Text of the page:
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Bauer v. Bauer

Court of Appeals of Connecticut

June 6, 2017

MARY L. BAUER
v.
JEFFREY W. BAUER

          Argued January 10, 2017

         Appeal from Superior Court, judicial district of Hartford, Olear, J. [dissolution judgment]; Ficeto, J. [motion for modification; motion for contempt; articulation]

          James M. Ruel, with whom, on the brief, was Joshua Feldman, for the appellant (plaintiff).

          Steven R. Dembo, with whom, on the brief, were Caitlin E. Kozloski and P. Joanne Burgh, for the appellee (defendant).

          Alvord, Sheldon and Bear, Js.

          OPINION

          PER CURIAM.

         The plaintiff, Mary L. Bauer, appeals from the postjudgment rulings of the trial court denying her motion for contempt and granting the motion of the defendant, Jeffrey W. Bauer, for modification of his alimony obligation.[1] The plaintiff claims that the court improperly (1) determined that the defendant's failure to pay court-ordered alimony was not wilful, (2) failed to conclude that the defendant's conduct was culpable when considering his motion for modification, and (3) failed to admit certain evidence that she offered relative to the criteria set forth in General Statutes § 46b-82.[2]We affirm the judgment of the trial court.

         The record reveals the following relevant facts and procedural history. The parties were married on October 20, 1985; their son was born in 1994. On December 18, 2008, the plaintiff filed a marital dissolution action on the ground that the marriage had broken down irretrievably. On May 23, 2011, the court, Olear, J., rendered judgment dissolving the parties' marriage. The judgment incorporated by reference a ‘‘divorce settlement agreement'' (agreement) dated May 20, 2011.

         Section 5.1of the agreement provides in relevant part: ‘‘[The defendant] shall pay to [the plaintiff] alimony of $10, 417 per month, payable semimonthly in accord with his employment pay schedule. . . . Alimony in this section 5 is based on annual gross income of [the defendant] of $436, 000 and $32, 500 for [the plaintiff].''[3]Section 5.7 of the agreement provides that ‘‘[t]he amount of all alimony in this section 5 shall be modifiable upon a substantial change in the circumstances of the parties.'' In addition to other provisions, the agreement included an attached exhibit B, which set forth the parties' assets at the time of the dissolution and the equal distribution of those assets.

         Since 2002, the defendant had been employed by Citco Fund Services as its ‘‘global head of connectivity.'' On or about December 11, 2013, without any prior notification, he was informed that his employment was terminated as of that date because of a restructuring of his department. His employer provided severance pay from the date of his termination until September 15, 2014. The defendant continued to pay his court-ordered alimony until he no longer received his severance pay.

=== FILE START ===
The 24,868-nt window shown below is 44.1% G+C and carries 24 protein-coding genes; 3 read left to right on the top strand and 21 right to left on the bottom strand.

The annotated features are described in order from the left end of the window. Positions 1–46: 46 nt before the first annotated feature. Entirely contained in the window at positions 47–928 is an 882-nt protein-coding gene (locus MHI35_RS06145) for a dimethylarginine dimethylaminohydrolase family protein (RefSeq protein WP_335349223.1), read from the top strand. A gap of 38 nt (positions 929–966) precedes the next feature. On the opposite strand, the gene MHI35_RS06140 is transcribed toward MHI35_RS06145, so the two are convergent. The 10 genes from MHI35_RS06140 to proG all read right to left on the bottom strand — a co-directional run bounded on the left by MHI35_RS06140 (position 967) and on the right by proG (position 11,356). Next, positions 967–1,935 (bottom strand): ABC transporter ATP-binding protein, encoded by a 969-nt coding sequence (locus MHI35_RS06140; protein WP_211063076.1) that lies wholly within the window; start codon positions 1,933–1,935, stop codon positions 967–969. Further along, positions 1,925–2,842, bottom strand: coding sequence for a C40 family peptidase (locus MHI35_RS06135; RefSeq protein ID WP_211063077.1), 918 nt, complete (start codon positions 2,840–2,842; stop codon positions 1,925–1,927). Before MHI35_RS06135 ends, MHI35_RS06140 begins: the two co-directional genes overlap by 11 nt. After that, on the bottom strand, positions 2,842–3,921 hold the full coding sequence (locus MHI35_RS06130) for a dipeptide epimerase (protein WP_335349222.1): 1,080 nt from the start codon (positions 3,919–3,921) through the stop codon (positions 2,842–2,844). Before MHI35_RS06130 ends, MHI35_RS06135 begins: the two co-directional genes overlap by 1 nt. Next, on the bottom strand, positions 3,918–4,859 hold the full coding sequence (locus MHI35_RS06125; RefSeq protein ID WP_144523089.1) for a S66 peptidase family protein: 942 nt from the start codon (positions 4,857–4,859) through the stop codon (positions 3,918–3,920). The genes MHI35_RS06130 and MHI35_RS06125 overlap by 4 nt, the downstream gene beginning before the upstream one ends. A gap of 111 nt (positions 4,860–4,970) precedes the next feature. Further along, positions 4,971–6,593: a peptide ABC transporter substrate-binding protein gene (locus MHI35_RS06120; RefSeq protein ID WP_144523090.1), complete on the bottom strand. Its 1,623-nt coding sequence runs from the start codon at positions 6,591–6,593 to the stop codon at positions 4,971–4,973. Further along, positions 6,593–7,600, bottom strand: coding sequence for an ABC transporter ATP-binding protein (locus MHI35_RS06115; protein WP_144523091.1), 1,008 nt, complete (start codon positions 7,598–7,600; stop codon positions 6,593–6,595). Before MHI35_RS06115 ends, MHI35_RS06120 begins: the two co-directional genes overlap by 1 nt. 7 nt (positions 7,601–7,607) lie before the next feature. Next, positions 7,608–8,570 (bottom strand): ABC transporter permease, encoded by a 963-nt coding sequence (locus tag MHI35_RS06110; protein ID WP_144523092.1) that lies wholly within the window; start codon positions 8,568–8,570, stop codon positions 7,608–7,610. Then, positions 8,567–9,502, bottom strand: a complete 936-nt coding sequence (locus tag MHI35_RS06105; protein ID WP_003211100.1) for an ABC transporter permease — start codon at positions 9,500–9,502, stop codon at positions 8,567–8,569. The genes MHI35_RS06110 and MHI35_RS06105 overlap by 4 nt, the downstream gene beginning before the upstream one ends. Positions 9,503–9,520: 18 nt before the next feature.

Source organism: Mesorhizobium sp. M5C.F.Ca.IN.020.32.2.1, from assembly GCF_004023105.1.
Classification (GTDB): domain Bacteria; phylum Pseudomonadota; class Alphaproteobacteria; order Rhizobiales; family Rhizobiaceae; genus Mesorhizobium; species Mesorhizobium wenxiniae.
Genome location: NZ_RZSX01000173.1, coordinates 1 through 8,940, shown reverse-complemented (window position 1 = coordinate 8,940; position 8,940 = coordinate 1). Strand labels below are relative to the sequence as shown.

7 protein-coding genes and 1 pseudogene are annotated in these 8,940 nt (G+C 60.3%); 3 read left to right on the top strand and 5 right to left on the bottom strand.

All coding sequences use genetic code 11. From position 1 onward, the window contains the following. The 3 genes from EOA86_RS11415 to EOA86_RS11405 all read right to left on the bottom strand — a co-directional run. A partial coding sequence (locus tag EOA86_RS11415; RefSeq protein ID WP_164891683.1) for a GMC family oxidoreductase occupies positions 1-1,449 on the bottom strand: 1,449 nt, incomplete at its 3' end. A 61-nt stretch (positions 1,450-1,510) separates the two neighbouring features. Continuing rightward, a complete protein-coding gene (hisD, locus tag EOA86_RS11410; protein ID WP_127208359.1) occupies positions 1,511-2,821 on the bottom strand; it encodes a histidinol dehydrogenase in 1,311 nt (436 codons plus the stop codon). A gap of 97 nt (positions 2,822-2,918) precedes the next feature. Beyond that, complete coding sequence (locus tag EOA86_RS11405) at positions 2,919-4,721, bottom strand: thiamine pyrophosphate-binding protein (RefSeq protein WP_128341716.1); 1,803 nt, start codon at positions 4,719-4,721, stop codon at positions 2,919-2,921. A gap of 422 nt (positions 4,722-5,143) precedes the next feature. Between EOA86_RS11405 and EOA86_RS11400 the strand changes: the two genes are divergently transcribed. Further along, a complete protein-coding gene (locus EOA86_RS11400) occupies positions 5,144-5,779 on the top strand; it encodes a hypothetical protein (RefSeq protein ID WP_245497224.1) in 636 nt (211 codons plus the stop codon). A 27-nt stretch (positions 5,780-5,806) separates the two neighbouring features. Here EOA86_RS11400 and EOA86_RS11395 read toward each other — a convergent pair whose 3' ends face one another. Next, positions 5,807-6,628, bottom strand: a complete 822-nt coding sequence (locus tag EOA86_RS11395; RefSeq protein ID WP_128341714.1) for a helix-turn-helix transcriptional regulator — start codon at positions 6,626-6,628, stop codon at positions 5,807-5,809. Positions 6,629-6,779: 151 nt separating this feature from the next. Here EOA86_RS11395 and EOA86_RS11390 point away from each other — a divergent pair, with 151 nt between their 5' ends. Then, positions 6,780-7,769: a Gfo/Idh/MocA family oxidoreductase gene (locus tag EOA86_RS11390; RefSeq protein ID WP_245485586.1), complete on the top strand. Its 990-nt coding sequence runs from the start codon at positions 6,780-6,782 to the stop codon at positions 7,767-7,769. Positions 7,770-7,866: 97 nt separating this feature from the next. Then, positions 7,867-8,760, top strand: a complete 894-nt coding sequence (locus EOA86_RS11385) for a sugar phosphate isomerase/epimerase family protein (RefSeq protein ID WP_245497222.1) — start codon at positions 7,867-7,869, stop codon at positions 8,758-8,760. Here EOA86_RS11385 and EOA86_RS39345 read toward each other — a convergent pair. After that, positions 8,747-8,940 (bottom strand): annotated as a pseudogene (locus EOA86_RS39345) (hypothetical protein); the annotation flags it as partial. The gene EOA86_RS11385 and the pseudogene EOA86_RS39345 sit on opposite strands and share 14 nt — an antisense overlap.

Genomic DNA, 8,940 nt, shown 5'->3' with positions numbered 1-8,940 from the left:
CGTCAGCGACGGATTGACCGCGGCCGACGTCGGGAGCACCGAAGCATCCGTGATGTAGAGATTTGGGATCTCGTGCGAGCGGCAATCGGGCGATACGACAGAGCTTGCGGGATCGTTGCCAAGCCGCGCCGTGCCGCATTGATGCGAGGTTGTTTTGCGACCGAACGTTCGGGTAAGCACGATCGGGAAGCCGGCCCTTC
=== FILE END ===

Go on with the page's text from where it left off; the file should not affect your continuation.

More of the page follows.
On August 1, 2014, the defendant filed a postjudgment motion for the modification of his alimony obligation on the ground that his employment had terminated and his severance pay was to end in approximately six weeks. He stopped paying alimony when his severance pay ended. On October 15, 2014, the plaintiff filed a postjudgment motion for contempt against the defendant, alleging nonpayment of the court-ordered alimony payments; she amended her motion on February 23, 2015.

         The court scheduled a hearing on the parties' motions. On December 18, 2014, and March 2, 2015, the court, Ficeto, J., heard testimony from the plaintiff and the defendant and admitted forty-nine full exhibits. Following the hearing, the parties submitted briefs summarizing their respective positions. On April 16, 2015, the court issued its memorandum of decision in which it denied the plaintiff's motion for contempt and reduced the defendant's monthly payment of alimony to $2500. The plaintiff filed a motion for reargument and reconsideration of the court's decision, which was denied by the court without discussion on July 1, 2015. This appeal followed.

         I

         The plaintiff's first claim is that ‘‘[t]he trial court's determination that the defendant was not in contempt of court, despite the admission of clear and convincing evidence[4] that his failure to pay court-ordered alimony to the plaintiff was wilful, was an abuse of discretion.'' Specifically, she argues that the defendant admitted that he did not pay alimony from September, 2014, through the ...


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